In the Spider's Web, J. Kenneth Riviere of Atlanta, Georgia enjoyed the Tarantula/Will O'The Wisp/Roxxon story from ASM #233-236, October 1982- January 1983 but thinks that Roxxon, "the evil, remorseless, corporation you love to hate... are going to have to get caught for good in their own intrigues". Tom DeFalco answers, wondering, "How often do the other Roxxons of the world get caught?" Future comics scripter Evan Dorkin of Staten Island, New York doesn't say too much of interest but I figured I should mention him. The gem of the page is from Bill Dargen of Tacoma, Washington who writes, "I rarely even glance at letters pages which makes it all the more amazing that I chanced to note Todd Wilson's letter wherein he mused, "Hasn't Spider-Man fought the Juggernaut before?" and decided, "... no! But as I was looking through Amazing Spider-Man #37, something on the letters page caught my eye... a suggestion from one Bill Dargan of Manhattan Beach, California to set the Juggernaut against Spider-Man!" What a jolt when I read that! And how much smaller the world seems. That was me... sixteen years ago! I feel glad and ancient all at the same time. I wonder what percentage of Marvel's audience goes all the way back to the beginning? I was in my late teens when I wrote that letter. The thoughts of days gone by set me to reflecting further upon the overall impact Marvel has had on my life, and I see that it has been a positive teaching, molding and motivating force for me. Becoming intrigued with the science-fantasy aspect of Marvel's multiplying series, I was prompted to pursue a career in the sciences, and am today a clinical laboratory scientist, specializing in immunology. I have no doubt that Marvel helped increase my vocabulary, improved my grammar and refined my abilities to express myself. I have become the president of an association of medical professionals. I attribute much of my personal writing and speaking abilities to a lifetime of immersion in Marvel; thus, to you must go some of the credit for my successes." There's actually a little more than that but you get the idea. You have to wonder if he's still reading now. And, hey, check out our review of ASM #37, June 1966 in next month's "From the Beginning" where I'll be sure to include parts of Bill Dargan's original letter. (Which, actually, doesn't ask for a Spidey/Juggernaut battle. Bill's just upset over the trauma Spidey has been through so he sarcastically says, "Why don't you just turn Juggernaut loose on Spidey and get it over with?" But don't let me spoil a great "follow-up letter" story!)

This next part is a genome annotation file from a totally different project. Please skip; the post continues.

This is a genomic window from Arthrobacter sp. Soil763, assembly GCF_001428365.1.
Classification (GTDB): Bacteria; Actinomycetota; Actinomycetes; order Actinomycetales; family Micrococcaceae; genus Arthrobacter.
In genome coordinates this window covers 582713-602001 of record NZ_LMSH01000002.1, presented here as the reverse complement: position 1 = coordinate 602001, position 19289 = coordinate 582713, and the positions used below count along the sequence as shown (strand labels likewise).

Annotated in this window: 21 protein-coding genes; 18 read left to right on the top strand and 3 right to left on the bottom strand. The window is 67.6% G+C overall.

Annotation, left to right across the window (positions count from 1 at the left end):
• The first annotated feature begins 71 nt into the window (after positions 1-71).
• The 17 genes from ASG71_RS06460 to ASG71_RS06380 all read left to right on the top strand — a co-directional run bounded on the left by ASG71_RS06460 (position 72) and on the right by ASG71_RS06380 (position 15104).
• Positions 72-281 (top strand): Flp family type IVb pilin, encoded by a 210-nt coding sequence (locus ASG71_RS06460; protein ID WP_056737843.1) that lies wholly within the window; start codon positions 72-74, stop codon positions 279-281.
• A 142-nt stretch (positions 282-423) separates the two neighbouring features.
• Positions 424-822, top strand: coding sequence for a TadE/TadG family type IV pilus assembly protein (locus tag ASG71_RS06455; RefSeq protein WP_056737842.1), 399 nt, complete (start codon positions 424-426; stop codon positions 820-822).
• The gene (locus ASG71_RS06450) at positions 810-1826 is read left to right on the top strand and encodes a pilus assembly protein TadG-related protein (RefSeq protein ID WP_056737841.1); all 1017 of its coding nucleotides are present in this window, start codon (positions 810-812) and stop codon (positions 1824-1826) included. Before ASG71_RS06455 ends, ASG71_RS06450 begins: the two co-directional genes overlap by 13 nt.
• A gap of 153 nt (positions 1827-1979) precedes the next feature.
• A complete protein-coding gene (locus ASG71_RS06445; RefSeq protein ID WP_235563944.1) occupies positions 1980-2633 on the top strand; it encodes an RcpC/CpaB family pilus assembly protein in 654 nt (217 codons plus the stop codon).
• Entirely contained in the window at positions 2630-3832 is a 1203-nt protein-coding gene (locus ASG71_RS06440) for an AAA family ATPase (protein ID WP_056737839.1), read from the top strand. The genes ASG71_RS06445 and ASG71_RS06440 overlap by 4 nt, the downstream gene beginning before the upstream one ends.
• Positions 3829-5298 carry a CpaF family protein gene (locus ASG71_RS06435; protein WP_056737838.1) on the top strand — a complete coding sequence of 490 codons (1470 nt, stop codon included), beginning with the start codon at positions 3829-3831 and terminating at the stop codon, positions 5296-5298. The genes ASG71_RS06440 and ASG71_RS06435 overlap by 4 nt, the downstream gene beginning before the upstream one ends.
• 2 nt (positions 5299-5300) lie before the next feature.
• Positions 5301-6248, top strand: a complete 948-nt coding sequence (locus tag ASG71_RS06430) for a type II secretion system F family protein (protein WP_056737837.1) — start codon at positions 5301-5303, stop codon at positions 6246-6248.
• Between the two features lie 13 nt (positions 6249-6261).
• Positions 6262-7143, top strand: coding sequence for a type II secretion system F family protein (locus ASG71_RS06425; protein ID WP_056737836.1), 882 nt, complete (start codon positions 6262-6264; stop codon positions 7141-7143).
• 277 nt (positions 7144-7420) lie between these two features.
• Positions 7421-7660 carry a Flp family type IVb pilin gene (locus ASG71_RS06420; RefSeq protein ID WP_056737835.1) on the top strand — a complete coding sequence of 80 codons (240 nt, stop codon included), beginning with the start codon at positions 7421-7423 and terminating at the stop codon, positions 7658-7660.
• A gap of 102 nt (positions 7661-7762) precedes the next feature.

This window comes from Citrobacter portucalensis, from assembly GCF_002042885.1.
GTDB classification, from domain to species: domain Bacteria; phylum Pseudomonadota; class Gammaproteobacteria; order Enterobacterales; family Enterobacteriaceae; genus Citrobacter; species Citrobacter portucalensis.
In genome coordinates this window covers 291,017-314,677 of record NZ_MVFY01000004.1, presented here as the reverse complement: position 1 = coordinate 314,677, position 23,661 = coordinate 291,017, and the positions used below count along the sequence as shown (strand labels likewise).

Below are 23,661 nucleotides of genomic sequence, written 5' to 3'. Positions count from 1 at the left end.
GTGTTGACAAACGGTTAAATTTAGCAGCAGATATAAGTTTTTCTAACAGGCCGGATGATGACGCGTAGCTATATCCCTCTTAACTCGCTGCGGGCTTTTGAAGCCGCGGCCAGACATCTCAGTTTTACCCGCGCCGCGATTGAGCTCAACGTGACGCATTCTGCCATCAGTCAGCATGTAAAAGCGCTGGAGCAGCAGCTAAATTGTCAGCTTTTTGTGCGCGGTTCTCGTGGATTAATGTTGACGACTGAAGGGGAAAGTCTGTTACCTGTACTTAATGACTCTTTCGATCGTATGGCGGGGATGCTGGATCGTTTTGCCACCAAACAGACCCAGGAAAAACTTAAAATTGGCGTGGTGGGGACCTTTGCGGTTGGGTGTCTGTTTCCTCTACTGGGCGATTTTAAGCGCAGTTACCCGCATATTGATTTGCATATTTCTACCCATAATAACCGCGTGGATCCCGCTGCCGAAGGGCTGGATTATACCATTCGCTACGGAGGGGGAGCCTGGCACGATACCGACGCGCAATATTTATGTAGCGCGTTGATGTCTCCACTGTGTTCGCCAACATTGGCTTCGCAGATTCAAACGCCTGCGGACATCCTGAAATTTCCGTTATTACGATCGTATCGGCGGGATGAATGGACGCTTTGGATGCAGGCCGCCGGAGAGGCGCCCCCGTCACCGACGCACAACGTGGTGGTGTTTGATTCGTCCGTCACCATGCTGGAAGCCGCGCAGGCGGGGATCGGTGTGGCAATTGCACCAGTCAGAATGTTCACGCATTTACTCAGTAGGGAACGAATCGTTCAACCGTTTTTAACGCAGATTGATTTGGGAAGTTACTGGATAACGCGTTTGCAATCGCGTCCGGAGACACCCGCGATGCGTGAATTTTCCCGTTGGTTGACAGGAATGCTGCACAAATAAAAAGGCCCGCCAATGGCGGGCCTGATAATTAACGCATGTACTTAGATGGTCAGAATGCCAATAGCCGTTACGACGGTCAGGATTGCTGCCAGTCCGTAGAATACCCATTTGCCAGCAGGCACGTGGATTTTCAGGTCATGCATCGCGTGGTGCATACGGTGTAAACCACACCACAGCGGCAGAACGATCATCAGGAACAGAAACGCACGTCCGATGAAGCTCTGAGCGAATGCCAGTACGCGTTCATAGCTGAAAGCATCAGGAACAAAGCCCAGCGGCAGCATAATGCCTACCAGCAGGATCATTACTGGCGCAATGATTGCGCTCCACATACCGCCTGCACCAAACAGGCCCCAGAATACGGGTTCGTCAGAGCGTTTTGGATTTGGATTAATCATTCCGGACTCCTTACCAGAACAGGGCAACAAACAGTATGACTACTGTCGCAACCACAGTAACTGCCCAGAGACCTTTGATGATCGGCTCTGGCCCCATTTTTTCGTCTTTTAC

The final spit and polish:
ASM #243, August 1983 picks up right where our issue left off. Pete and Amy are interrupted by Mary Jane with Amy wondering who "this woman" is and why she has a key to Peter's apartment. Pete introduces them and explains that he and MJ "were engaged once... sorta". Lance arrives soon after. As soon as Amy sees Lance, she calls him a beast and storms out with Lance following. Left alone with MJ, Peter offers to share the picnic dinner but she turns him down. She is just back in town after spending time in Florida with Aunt Anna (this is the first time Peter has seen her since Daredevil #160, September 1979, unless that's Pete with her in the NBC newsroom in Marvel Team-Up #96, August 1980) and only wanted to stop by to let Pete know. She returns his apartment key, tells Pete she doesn't know how long she'll be in town and takes her leave. Peter eats the picnic by himself.